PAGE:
“The only thing we have to fear is fear itself.” Those were the words of President Franklin Delano Roosevelt in his first inaugural speech in 1933. But we North County people can still say those words today. We fear our Paso Robles groundwater basin is shrinking away.
When Roosevelt became president, the United States was economically sick. The Great Depression was rampaging. Stock and crop prices had collapsed. Businesses and banks were failing. One out of four workers couldn’t find work.
The Paso Robles groundwater basin isn’t that sick. It doesn’t need an intensive-care bed, but maybe a wheelchair or at least a walker. In some areas, the basin’s underground water levels have dropped alarmingly. Many property owners have been forced to drill expensive new wells or deepen existing ones.
The basin is suffering from too much pumping, aggravated by a chronic drought.
The majority of our county Board of Supervisors recently voted to take a more active role in managing the underground basin’s health. The supervisors want to cure its creeping dehydration.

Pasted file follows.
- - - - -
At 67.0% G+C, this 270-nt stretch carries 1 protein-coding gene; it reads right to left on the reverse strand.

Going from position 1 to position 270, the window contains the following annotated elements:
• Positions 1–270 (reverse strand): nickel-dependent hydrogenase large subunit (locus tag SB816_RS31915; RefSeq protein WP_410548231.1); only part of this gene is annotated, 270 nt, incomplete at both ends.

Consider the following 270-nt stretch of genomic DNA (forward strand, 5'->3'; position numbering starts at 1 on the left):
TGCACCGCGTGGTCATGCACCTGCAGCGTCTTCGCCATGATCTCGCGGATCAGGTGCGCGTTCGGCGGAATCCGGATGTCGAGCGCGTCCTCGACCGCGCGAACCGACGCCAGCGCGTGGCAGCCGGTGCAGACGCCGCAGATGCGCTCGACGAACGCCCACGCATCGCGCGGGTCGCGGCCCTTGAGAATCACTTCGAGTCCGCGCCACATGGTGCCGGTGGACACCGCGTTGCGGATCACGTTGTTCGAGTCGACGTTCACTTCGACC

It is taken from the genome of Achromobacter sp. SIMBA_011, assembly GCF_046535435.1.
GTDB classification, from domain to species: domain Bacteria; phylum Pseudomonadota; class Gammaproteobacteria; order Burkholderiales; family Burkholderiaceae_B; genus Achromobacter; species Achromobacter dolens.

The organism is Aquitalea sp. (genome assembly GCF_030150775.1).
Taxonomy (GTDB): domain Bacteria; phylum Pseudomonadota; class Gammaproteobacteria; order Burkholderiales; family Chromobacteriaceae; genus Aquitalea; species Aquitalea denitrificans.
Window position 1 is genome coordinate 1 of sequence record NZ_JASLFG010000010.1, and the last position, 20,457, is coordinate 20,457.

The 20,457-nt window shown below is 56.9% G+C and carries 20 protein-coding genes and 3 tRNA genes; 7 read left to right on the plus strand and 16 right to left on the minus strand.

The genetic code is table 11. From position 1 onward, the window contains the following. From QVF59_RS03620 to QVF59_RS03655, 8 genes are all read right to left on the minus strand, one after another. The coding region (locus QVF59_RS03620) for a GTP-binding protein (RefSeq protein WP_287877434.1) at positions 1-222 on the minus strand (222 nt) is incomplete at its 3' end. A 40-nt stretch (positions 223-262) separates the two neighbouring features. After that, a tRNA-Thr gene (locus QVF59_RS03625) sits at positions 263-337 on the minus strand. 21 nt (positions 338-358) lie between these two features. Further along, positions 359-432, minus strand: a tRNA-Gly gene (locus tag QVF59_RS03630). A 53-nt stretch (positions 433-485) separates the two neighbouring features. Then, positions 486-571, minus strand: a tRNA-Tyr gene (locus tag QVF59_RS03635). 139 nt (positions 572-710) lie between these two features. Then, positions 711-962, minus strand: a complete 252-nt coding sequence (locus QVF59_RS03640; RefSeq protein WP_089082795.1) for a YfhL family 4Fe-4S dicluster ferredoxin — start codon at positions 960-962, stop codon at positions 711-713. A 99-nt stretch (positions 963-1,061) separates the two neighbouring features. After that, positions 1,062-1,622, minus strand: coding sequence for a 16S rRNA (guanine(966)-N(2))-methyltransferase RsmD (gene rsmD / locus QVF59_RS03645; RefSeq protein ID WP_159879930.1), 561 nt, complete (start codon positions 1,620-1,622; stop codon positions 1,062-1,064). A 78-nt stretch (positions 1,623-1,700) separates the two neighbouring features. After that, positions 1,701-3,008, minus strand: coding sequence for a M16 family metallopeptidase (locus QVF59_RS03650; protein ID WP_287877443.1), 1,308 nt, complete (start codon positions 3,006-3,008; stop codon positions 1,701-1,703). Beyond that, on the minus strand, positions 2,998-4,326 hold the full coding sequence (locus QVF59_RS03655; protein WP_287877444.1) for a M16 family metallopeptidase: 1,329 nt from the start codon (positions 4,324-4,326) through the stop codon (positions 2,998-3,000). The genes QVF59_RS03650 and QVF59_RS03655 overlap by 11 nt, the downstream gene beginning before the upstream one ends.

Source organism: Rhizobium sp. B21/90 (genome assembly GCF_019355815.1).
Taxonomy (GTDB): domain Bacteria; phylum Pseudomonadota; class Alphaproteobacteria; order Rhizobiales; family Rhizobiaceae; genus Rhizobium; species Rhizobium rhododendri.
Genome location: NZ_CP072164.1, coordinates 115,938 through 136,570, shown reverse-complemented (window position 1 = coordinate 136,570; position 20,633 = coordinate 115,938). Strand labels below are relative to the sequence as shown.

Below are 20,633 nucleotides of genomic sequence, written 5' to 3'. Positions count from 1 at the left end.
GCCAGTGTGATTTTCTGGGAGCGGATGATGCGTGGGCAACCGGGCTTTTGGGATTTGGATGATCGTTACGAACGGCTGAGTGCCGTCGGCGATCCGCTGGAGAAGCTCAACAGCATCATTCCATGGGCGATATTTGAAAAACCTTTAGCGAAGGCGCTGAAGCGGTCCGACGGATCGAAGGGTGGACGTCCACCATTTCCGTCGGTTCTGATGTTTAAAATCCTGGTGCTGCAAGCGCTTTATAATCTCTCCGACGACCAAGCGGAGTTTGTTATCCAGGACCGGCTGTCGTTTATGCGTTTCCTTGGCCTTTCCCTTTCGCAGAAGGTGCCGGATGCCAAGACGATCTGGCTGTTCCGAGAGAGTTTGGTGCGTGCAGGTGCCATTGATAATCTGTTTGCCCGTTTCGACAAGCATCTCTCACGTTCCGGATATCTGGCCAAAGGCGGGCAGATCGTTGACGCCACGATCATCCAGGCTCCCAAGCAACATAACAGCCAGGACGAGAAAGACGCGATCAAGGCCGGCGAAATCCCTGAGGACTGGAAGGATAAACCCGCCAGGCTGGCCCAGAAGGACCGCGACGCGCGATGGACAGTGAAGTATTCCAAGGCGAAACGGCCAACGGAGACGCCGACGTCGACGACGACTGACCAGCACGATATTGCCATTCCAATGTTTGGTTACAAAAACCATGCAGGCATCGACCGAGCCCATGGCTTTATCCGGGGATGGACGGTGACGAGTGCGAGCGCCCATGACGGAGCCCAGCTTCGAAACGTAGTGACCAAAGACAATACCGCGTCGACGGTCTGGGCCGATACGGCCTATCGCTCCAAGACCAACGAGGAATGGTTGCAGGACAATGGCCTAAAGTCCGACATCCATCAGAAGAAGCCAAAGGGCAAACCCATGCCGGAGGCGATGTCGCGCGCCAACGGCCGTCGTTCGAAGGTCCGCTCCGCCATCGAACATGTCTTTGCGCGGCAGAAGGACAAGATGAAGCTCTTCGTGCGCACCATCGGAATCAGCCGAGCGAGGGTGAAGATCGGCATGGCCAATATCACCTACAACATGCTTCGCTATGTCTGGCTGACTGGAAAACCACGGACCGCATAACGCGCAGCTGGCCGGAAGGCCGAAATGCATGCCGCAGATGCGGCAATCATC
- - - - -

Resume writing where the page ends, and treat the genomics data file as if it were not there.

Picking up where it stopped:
They also want to explore other water sources for the basin, including recycled wastewater, desalted seawater and/or imported water. I wonder if we can get enough from those sources cheaply enough.
The obvious way to heal the basin would be to limit the pumping when necessary, where necessary and if necessary. That’s where fear comes in. Some property owners probably fear pumping limits could be allotted unfairly or would reduce crop yields or would prevent new plantings.
And they might be right. We shouldn’t assume they’re being unreasonable. They just see things differently. But the way I see it, the water in the underground basin belongs to all the people who own property above it. It’s just like the air there, which belongs to everyone who breathes it.
There’s no way to put a fence around your air. It can blow anywhere. And there’s no way to put a fence around your underground water. It can flow anywhere. If you pump more than your fair share of it you’re taking it from your neighbors.
Reducing pumping would be like dieting. We diet to make our bodies healthier. Fair limits on pumping could make the basin healthier and more dependable for everyone.
Think of the shrinking Paso Robles groundwater basin as a toothache. If we put off going to the dentist, it will cost us much more when we finally do go. And if we wait too long we’ll lose the tooth. Let’s not lose our Paso Robles groundwater basin because of fear.